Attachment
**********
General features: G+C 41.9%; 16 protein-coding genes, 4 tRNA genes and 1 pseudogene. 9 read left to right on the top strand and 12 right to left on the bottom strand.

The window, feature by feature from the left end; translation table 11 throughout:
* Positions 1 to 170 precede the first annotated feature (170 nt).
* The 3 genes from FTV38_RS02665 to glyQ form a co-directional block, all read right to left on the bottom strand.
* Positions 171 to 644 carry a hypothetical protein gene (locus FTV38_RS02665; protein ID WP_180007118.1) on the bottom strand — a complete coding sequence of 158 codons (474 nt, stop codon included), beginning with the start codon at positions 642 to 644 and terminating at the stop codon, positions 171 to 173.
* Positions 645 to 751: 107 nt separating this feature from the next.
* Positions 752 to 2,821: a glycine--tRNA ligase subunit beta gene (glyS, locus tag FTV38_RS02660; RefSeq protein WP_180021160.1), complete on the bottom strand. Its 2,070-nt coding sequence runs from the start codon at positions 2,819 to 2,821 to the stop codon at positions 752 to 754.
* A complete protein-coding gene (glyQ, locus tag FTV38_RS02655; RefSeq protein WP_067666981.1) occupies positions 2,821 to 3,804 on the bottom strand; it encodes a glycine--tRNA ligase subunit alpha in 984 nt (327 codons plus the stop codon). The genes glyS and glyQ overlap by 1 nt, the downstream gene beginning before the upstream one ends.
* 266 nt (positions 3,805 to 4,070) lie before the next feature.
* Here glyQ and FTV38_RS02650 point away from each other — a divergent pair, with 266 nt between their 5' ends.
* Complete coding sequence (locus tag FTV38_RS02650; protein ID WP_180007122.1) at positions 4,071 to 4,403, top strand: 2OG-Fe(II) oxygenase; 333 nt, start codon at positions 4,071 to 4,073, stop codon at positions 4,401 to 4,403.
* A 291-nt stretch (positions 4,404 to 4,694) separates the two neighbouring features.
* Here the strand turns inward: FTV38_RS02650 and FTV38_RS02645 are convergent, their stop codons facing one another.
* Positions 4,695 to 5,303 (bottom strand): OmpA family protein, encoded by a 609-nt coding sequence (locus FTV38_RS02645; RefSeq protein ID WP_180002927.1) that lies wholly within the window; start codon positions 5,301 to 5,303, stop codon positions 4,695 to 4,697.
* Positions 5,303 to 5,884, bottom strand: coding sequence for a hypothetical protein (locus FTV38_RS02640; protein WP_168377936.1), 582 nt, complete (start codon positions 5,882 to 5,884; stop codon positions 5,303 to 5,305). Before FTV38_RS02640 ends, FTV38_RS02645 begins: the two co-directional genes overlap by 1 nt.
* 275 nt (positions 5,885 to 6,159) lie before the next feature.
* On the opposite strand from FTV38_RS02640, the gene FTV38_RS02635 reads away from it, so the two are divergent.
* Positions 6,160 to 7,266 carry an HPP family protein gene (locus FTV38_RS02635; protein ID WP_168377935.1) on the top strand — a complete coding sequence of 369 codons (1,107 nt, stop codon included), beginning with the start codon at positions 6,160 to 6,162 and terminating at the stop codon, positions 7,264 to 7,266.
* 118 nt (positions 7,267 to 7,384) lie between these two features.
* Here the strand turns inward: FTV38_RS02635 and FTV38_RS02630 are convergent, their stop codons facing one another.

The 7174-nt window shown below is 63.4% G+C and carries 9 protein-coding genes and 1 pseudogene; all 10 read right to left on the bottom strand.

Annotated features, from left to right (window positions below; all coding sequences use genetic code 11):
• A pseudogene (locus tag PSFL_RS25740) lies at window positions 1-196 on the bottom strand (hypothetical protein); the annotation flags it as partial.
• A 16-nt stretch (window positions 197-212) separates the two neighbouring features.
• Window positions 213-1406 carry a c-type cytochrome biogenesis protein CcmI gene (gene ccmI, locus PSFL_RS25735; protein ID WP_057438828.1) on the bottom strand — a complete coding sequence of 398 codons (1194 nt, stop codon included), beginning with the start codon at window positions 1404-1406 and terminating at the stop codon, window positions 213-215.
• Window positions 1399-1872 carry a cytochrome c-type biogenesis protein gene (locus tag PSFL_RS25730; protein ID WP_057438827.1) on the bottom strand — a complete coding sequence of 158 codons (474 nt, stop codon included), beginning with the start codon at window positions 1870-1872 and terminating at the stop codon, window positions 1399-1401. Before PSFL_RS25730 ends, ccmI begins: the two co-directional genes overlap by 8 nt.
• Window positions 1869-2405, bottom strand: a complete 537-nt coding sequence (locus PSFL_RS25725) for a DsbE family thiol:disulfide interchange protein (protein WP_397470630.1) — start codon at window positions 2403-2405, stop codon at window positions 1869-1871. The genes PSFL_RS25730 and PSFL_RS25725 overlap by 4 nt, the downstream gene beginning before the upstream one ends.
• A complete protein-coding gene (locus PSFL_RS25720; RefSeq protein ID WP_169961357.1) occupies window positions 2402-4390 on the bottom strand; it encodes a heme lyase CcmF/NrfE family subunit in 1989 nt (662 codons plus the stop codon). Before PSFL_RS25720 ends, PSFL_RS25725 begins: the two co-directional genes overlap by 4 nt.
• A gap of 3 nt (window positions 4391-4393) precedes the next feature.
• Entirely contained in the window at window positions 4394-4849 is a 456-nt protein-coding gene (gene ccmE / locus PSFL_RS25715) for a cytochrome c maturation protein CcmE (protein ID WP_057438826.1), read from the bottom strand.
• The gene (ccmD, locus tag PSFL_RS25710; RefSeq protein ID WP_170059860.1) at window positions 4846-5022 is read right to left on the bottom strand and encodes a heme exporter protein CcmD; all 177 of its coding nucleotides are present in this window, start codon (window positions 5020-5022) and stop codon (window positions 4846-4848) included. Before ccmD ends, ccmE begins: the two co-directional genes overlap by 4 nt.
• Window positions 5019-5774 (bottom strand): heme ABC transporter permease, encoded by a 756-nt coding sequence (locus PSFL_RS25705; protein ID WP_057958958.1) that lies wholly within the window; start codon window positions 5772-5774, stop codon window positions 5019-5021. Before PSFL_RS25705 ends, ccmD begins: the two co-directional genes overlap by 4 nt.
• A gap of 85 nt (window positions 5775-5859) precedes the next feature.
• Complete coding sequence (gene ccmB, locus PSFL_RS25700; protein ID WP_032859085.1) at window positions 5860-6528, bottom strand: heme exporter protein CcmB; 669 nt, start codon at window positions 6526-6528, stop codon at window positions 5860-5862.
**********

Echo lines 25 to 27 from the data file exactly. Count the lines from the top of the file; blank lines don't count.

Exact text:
• Window positions 213-1406 carry a c-type cytochrome biogenesis protein CcmI gene (gene ccmI, locus PSFL_RS25735; protein ID WP_057438828.1) on the bottom strand — a complete coding sequence of 398 codons (1194 nt, stop codon included), beginning with the start codon at window positions 1404-1406 and terminating at the stop codon, window positions 213-215.
• Window positions 1399-1872 carry a cytochrome c-type biogenesis protein gene (locus tag PSFL_RS25730; protein ID WP_057438827.1) on the bottom strand — a complete coding sequence of 158 codons (474 nt, stop codon included), beginning with the start codon at window positions 1870-1872 and terminating at the stop codon, window positions 1399-1401. Before PSFL_RS25730 ends, ccmI begins: the two co-directional genes overlap by 8 nt.
• Window positions 1869-2405, bottom strand: a complete 537-nt coding sequence (locus PSFL_RS25725) for a DsbE family thiol:disulfide interchange protein (protein WP_397470630.1) — start codon at window positions 2403-2405, stop codon at window positions 1869-1871. The genes PSFL_RS25730 and PSFL_RS25725 overlap by 4 nt, the downstream gene beginning before the upstream one ends.